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A single diatom accumulates EPA and DHA high value Omega-3

Phaeodactylum tricornutum

Rothamsted Research scientists demonstrate for the first time the use of metabolic engineering in microalgae to modify the accumulation of high value Omega-3 fatty acids.

Marine microalgae and diatoms are the primary producers of eicosapentaenoic acid (EPA) and docosahexanoic acid (DHA) long chain polyunsaturated fatty acids (LC-PUFAs) in the aquatic food web. As Omega-3 LC-PUFAs have been shown to be important for human health and nutrition there is an increasing demand for these high value fatty acids. Marine microalgae cultivation is one of the sources of these oils. Currently no single algal strain accumulates high concentration of EPA and DHA.  The diatom Phaeodactylum tricornutum naturally accumulates high levels of EPA and is considered a good source for its industrial production. However, it accumulates only trace of DHA. Rothamsted Research scientists, funded by the BBSRC, have used metabolic and genetic engineering and demonstrate for the first time that it is possible to achieve an eight-fold increase in DHA content in P. tricornutum. The study is published in the journal Metabolic Engineering.

EPA and DHA are the Omega-3 LC-PUFAs that are beneficial for health. They modulate both metabolic and immune processes and confer the health benefits in areas of Cardiovascular Heart Disease (CHD) and neurodevelopment*. Plant sources of Omega-3, e.g. Flax seed, do not produce EPA and DHA; instead they produce shorter chain Omega-3 fatty acids such as a-linolenic acid (ALA). ALA does not confer the health-beneficial properties associated with EPA and DHA, despite the former also being an Omega-3 fatty acid. The primary source for Omega-3 EPA and DHA are marine algae and diatoms and other photosynthetic organisms that comprise the phytoplankton. Microalgae and diatoms are consumed by fish, which then accumulate these oils. The increasing demand for fish oils puts pressure on the natural marine resources and highlights the need to identify alternative sustainable sources of Omega-3 LC-PUFAs. At Rothamsted Research scientists strategically supported by the BBSRC are using metabolic and genetic engineering towards developing sustainable alternative sources of EPA and DHA.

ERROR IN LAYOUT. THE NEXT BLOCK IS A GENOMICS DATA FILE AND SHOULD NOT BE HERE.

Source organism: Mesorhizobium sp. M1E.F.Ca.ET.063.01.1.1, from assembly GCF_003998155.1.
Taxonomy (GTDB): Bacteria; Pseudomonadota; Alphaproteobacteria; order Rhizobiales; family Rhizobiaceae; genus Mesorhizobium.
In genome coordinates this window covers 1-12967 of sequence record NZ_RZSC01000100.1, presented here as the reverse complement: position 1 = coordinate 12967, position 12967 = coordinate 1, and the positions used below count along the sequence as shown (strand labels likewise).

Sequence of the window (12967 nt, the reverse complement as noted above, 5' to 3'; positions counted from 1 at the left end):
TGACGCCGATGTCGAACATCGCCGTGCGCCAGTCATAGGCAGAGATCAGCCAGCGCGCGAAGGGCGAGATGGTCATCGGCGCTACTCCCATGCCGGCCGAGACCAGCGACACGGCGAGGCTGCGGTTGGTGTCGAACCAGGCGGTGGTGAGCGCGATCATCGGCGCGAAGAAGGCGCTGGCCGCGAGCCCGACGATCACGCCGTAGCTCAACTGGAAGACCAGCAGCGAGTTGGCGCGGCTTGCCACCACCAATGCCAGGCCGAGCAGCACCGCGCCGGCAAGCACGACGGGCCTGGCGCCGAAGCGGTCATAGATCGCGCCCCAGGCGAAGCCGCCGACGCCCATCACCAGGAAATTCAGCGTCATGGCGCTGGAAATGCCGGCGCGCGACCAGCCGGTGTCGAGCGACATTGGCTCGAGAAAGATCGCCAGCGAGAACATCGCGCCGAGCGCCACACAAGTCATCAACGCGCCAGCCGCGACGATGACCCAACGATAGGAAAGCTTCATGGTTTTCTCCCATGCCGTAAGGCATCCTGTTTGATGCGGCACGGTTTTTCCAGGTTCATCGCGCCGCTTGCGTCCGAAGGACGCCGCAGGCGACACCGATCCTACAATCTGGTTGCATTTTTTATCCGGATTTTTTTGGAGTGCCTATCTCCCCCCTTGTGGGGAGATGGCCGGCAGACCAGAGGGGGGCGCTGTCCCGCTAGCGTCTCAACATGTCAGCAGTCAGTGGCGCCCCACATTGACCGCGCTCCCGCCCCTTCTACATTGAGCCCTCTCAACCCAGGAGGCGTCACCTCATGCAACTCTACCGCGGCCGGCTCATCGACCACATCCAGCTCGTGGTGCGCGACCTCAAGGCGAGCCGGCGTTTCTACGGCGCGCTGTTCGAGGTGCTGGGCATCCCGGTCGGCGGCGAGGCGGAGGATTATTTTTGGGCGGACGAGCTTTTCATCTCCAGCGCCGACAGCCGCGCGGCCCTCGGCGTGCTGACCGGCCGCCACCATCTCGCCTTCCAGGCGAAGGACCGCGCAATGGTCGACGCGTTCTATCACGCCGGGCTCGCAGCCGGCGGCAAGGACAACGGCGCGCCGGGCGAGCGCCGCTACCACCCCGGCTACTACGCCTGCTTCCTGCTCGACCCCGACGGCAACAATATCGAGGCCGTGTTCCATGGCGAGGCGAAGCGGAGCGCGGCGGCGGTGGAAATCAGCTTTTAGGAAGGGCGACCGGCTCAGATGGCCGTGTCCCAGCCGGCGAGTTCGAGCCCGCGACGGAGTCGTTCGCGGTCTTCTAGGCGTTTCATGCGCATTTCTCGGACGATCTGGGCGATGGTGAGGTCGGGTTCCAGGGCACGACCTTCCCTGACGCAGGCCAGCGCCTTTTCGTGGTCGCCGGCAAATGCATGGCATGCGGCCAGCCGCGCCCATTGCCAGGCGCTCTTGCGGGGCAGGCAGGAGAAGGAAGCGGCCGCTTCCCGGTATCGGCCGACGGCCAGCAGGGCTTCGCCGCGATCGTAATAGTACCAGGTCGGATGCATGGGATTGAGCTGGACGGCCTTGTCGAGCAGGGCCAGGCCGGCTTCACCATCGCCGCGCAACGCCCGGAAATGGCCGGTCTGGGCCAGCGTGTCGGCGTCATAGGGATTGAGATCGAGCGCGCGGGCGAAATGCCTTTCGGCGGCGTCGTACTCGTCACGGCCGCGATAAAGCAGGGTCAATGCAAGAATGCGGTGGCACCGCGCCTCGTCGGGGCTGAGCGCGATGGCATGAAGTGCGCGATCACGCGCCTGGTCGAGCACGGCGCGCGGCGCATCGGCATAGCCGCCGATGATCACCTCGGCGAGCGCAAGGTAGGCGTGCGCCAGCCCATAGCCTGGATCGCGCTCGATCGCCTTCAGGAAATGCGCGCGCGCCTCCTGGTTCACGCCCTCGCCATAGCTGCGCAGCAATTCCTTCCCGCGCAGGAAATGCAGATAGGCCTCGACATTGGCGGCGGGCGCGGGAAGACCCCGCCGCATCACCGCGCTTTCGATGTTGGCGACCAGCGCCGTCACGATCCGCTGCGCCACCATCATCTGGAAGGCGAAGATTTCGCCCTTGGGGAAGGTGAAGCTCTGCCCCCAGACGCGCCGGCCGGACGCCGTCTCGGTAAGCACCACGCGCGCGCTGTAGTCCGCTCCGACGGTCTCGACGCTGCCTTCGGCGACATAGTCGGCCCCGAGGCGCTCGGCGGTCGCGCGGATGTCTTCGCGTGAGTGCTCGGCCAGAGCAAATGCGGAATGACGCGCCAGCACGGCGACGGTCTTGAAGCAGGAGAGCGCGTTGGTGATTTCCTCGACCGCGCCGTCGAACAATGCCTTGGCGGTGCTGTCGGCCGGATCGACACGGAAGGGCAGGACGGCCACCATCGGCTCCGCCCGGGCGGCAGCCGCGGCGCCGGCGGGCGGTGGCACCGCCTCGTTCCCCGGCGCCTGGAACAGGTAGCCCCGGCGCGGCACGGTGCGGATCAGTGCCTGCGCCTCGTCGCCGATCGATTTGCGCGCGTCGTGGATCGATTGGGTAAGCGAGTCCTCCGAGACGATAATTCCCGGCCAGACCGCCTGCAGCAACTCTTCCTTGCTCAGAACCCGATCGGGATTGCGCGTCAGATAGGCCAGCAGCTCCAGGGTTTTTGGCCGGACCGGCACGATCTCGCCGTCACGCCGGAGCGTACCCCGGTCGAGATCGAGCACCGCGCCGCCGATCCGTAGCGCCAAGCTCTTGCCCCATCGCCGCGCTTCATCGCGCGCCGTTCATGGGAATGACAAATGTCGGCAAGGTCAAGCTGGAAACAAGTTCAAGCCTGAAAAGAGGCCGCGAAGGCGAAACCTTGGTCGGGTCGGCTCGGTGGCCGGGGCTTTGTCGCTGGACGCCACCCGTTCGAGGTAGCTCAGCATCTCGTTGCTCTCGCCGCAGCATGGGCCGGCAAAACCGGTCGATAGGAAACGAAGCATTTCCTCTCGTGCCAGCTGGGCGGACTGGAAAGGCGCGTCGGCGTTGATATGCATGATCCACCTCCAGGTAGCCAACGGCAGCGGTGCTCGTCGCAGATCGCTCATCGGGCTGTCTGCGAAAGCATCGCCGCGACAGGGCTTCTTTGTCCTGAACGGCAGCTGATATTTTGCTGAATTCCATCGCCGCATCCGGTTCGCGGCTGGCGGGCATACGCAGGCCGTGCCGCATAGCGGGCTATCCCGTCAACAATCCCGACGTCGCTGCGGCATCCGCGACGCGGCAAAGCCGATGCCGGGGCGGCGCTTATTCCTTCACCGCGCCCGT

Dr Olga Sayanova, Rothamsted Research leading the present study said: “ We are delighted to have been able to use two genes from the picoalga Ostreococcus tauri in the diatom P. triconutum and successfully alter the Omega-3 content in the latter. Successful expression of more than on egeens in a diatom has never been shown before. We have developed over the years, excellent molecular biology tools that now enable us to achieve such genetic modifications. In the current study we managed to develop a strain of the diatom that can now accumulate both EPA and DHA. Naturally the diatom produces ~35% EPA and only traces of its total oil content. The transgenic diatom strain that we developed can convert a substantial portion of the EPA that they make to DHA. Therefore we have successfully generated the first transgenic diatom that can synthesise both of these high value omega-3 LC-PUFAs”.

Professor Johnathan Napier of Rothamsted Research who is leading the Metabolic Engineering research group and is supported by the BBSRC said; “The need for alternative sources of omega-3 LC-PUFAs becomes increasingly more pressing and we ought to investigate all possible alternative sources. We are very excited with the results of the current study, as it will significantly contribute to the establishment of the diatom P. tricornutum as an algal synthetic biology  framework for the production of high value oils”

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Image source: Bradbury J: Nature's Nanotechnologists: Unveiling the Secrets of Diatoms. PLoS Biol 2/10/2004: e306. http://dx.doi.org/10.1371/journal.pbio.0020306 

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About Rothamsted Research

We are the longest running agricultural research station in the world, providing cutting-edge science and innovation for over 170 years. Our mission is to deliver the knowledge and new practices to increase crop productivity and quality and to develop environmentally sustainable solutions for food and energy production.

Our strength lies in the integrated, multidisciplinary approach to research in plant, insect and soil science.

Rothamsted Research is strategically funded by the Biotechnology and Biological Sciences Research Council (BBSRC). In 2013-2014 Rothamsted Researched received a total of £32.9M from the BBSRC.

About BBSRC

The Biotechnology and Biological Sciences Research Council (BBSRC) invests in world-class bioscience research and training on behalf of the UK public. Our aim is to further scientific knowledge, to promote economic growth, wealth and job creation and to improve quality of life in the UK and beyond.

Funded by Government, BBSRC invested over £509M in world-class bioscience in 2014-15. We support research and training in universities and strategically funded institutes. BBSRC research and the people we fund are helping society to meet major challenges, including food security, green energy and healthier, longer lives. Our investments underpin important UK economic sectors, such as farming, food, industrial biotechnology and pharmaceuticals.

For more information about BBSRC, our science and our impact see: http://www.bbsrc.ac.uk

For more information about BBSRC strategically funded institutes see: http://www.bbsrc.ac.uk/institutes